Wednesday, February 3, 2010

Marveling at the strangeness of our personal individuation

At the beginning of Rebecca Newberger Goldstein's latest novel, 36 Arguments for the Existence of God: A Work of Fiction, the main character, popular atheist author and psychologist, Cass Seltzer, stands alone on Weeks Bridge in Cambridge, Massachusetts at 4 o'clock in the morning and proclaims out loud, "Here I am!" Peter Lopatin, who reviewed the book in last month's Commentary, observed that with this declaration, Seltzer "marvels at the strangeness that is the very fact of his own personal individuation." Lopatin also noted the parallel between Seltzer's exuberant exclamation and the word hinei (Hebrew for "Here I am"), which is the word Abraham says to God when he is told to sacrifice of Isaac (Gen. 22:1-2), a connection, Lopatin observed, that, while not in the book, is almost certainly not lost on Newberger Goldstein.

In the compelling first chapter, Newberger Goldstein goes on to write: "Here it is, then: the sense that existence is just such a tremendous thing, one comes into it, astonishingly, here one is . . . one doesn’t know how, one doesn’t know why . . . and all that one knows is that one is a part of it, a considered and conscious part of it, generated and sustained in existence in ways one can hardly comprehend . . . and one wants to live in a way that at least begins to do justice to it . . . and . . . to live one’s life in a way commensurate with the privilege of being a part of and conscious of the whole reeling glorious infinite sweep."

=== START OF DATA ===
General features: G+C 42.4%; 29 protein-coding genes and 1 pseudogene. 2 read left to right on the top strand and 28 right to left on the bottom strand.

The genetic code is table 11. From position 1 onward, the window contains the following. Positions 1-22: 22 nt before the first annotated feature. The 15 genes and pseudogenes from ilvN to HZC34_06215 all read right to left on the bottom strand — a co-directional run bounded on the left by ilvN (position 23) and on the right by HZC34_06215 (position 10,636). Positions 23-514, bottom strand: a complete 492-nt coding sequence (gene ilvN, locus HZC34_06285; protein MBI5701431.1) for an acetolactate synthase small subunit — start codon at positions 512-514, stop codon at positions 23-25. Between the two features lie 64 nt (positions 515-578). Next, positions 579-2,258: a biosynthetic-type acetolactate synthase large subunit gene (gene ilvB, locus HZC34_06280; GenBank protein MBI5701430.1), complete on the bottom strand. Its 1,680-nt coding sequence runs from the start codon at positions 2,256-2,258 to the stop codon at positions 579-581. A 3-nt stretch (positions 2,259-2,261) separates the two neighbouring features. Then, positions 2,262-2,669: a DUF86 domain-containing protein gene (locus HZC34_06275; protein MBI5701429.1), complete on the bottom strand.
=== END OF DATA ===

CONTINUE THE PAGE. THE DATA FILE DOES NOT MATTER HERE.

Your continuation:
Indeed, the whyness of our existence is sensed insofar as we grasp that we exist for a purpose, a reason, which is indicated by our desire, our longing. The whyness of our existence is not a given, it does not come by way of intuition, but by an event that becomes an encounter: "How then will they call on him in whom they have not believed? And how are they to believe in him of whom they have never heard? And how are they to hear without someone preaching" (Rom. 10:14-15)?

Nonetheless, for me, like for the atheist Cass, it begins from experience. The beginning of my own experience is beautifully described by Fr. Carrón: "there is the affirmation of the surprise of not being made by yourself, the wonder of this objectivity that is you, this subject, the marvel of this thing called 'I.'" I remember being struck while driving with my Dad over Christmas vacation in 1974, when I was 9, by the objectivity that is me, by this strange realization. My life really began that day. Jack Benny died that year right after Christmas, which was big news. His death started me thinking about death: memento mori. This realization, which dawned on me unexpectedly, changed my reflection on death from one of existential terror, to sensing in the strangeness of the fact of my I that I longed for something more, sensed something more, what I sensed was not a desparate clinging to life. Ceasing to exist, being annihilated made no sense, it still makes no sense. Seltzer's insight at 4 o'clock in the morning overlooking the frozen Charles River is the religious sense, which is part and parcel of being human, an intuition that we are a relationship with the Mystery. It is also an expression of gratitude by this character.

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